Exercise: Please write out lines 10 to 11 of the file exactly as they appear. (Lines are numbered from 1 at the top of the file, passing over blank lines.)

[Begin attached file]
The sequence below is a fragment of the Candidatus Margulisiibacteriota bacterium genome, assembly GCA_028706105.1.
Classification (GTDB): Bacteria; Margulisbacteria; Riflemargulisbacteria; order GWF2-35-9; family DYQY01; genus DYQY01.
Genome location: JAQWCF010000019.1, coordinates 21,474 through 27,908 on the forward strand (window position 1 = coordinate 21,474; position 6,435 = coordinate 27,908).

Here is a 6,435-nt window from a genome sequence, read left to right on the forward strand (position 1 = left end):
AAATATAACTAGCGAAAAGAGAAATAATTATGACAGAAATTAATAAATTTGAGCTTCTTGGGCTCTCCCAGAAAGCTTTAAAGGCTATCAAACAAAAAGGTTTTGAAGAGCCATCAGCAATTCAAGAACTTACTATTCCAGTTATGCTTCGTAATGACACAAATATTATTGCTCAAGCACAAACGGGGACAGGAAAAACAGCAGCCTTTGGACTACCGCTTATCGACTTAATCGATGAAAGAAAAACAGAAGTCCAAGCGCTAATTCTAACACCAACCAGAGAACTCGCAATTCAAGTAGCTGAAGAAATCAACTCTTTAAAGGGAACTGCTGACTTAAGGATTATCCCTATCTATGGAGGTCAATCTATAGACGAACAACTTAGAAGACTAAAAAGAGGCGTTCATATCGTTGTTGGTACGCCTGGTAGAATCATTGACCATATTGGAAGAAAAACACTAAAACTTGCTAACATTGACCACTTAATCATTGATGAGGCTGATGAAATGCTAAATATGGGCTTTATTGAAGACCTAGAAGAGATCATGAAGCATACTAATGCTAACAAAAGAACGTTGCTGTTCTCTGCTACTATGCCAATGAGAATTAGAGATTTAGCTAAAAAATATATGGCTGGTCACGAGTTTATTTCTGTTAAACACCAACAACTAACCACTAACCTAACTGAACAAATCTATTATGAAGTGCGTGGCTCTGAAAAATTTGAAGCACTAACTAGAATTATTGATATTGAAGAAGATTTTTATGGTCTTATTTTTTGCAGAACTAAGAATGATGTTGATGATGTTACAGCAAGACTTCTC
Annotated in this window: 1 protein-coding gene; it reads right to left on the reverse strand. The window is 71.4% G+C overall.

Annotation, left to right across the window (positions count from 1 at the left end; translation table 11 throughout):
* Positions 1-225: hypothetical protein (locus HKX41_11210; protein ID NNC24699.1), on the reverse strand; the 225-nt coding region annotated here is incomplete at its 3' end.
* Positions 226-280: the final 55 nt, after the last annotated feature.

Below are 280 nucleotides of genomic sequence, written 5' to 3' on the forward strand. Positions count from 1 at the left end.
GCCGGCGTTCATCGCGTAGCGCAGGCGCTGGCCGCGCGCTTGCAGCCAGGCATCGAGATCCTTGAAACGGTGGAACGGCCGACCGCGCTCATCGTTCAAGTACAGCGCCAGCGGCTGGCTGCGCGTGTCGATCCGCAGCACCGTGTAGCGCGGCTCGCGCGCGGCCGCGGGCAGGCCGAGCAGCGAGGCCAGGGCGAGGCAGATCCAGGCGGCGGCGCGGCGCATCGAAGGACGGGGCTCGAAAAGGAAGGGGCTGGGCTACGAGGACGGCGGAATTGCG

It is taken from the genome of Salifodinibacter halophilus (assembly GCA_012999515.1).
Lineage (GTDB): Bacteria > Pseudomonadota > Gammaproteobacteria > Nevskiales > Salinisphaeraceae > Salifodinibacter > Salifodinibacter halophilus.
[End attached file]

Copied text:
Below are 280 nucleotides of genomic sequence, written 5' to 3' on the forward strand. Positions count from 1 at the left end.
GCCGGCGTTCATCGCGTAGCGCAGGCGCTGGCCGCGCGCTTGCAGCCAGGCATCGAGATCCTTGAAACGGTGGAACGGCCGACCGCGCTCATCGTTCAAGTACAGCGCCAGCGGCTGGCTGCGCGTGTCGATCCGCAGCACCGTGTAGCGCGGCTCGCGCGCGGCCGCGGGCAGGCCGAGCAGCGAGGCCAGGGCGAGGCAGATCCAGGCGGCGGCGCGGCGCATCGAAGGACGGGGCTCGAAAAGGAAGGGGCTGGGCTACGAGGACGGCGGAATTGCG